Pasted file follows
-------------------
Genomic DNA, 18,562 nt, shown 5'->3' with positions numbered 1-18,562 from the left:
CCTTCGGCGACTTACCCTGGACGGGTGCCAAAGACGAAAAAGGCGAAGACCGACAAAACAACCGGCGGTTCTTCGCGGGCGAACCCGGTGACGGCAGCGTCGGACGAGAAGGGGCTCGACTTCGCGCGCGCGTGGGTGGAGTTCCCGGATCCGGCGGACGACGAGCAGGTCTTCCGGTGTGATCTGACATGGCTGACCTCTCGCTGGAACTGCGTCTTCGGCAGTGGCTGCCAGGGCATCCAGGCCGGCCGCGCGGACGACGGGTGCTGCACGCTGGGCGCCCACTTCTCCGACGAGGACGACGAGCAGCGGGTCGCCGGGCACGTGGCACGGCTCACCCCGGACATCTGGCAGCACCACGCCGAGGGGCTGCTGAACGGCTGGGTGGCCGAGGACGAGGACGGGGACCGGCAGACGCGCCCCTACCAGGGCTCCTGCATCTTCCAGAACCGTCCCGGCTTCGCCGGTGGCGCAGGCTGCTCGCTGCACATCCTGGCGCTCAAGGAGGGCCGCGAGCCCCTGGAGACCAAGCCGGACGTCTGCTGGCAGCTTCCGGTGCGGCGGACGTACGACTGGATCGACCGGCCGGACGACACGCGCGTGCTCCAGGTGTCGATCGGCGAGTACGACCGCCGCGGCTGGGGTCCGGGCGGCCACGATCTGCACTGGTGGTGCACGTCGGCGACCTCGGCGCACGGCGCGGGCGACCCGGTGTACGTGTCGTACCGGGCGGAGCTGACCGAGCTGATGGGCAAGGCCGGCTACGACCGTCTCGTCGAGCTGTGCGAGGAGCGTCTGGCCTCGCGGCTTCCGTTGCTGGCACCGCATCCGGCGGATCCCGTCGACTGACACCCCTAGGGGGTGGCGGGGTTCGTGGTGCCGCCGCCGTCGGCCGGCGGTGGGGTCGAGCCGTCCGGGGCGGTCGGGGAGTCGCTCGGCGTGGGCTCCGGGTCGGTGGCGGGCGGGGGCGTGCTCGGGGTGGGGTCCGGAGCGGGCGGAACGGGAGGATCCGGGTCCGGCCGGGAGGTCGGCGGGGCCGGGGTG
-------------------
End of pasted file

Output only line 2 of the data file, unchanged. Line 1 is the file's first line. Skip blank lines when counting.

CCTTCGGCGACTTACCCTGGACGGGTGCCAAAGACGAAAAAGGCGAAGACCGACAAAACAACCGGCGGTTCTTCGCGGGCGAACCCGGTGACGGCAGCGTCGGACGAGAAGGGGCTCGACTTCGCGCGCGCGTGGGTGGAGTTCCCGGATCCGGCGGACGACGAGCAGGTCTTCCGGTGTGATCTGACATGGCTGACCTCTCGCTGGAACTGCGTCTTCGGCAGTGGCTGCCAGGGCATCCAGGCCGGCCGCGCGGACGACGGGTGCTGCACGCTGGGCGCCCACTTCTCCGACGAGGACGACGAGCAGCGGGTCGCCGGGCACGTGGCACGGCTCACCCCGGACATCTGGCAGCACCACGCCGAGGGGCTGCTGAACGGCTGGGTGGCCGAGGACGAGGACGGGGACCGGCAGACGCGCCCCTACCAGGGCTCCTGCATCTTCCAGAACCGTCCCGGCTTCGCCGGTGGCGCAGGCTGCTCGCTGCACATCCTGGCGCTCAAGGAGGGCCGCGAGCCCCTGGAGACCAAGCCGGACGTCTGCTGGCAGCTTCCGGTGCGGCGGACGTACGACTGGATCGACCGGCCGGACGACACGCGCGTGCTCCAGGTGTCGATCGGCGAGTACGACCGCCGCGGCTGGGGTCCGGGCGGCCACGATCTGCACTGGTGGTGCACGTCGGCGACCTCGGCGCACGGCGCGGGCGACCCGGTGTACGTGTCGTACCGGGCGGAGCTGACCGAGCTGATGGGCAAGGCCGGCTACGACCGTCTCGTCGAGCTGTGCGAGGAGCGTCTGGCCTCGCGGCTTCCGTTGCTGGCACCGCATCCGGCGGATCCCGTCGACTGACACCCCTAGGGGGTGGCGGGGTTCGTGGTGCCGCCGCCGTCGGCCGGCGGTGGGGTCGAGCCGTCCGGGGCGGTCGGGGAGTCGCTCGGCGTGGGCTCCGGGTCGGTGGCGGGCGGGGGCGTGCTCGGGGTGGGGTCCGGAGCGGGCGGAACGGGAGGATCCGGGTCCGGCCGGGAGGTCGGCGGGGCCGGGGTG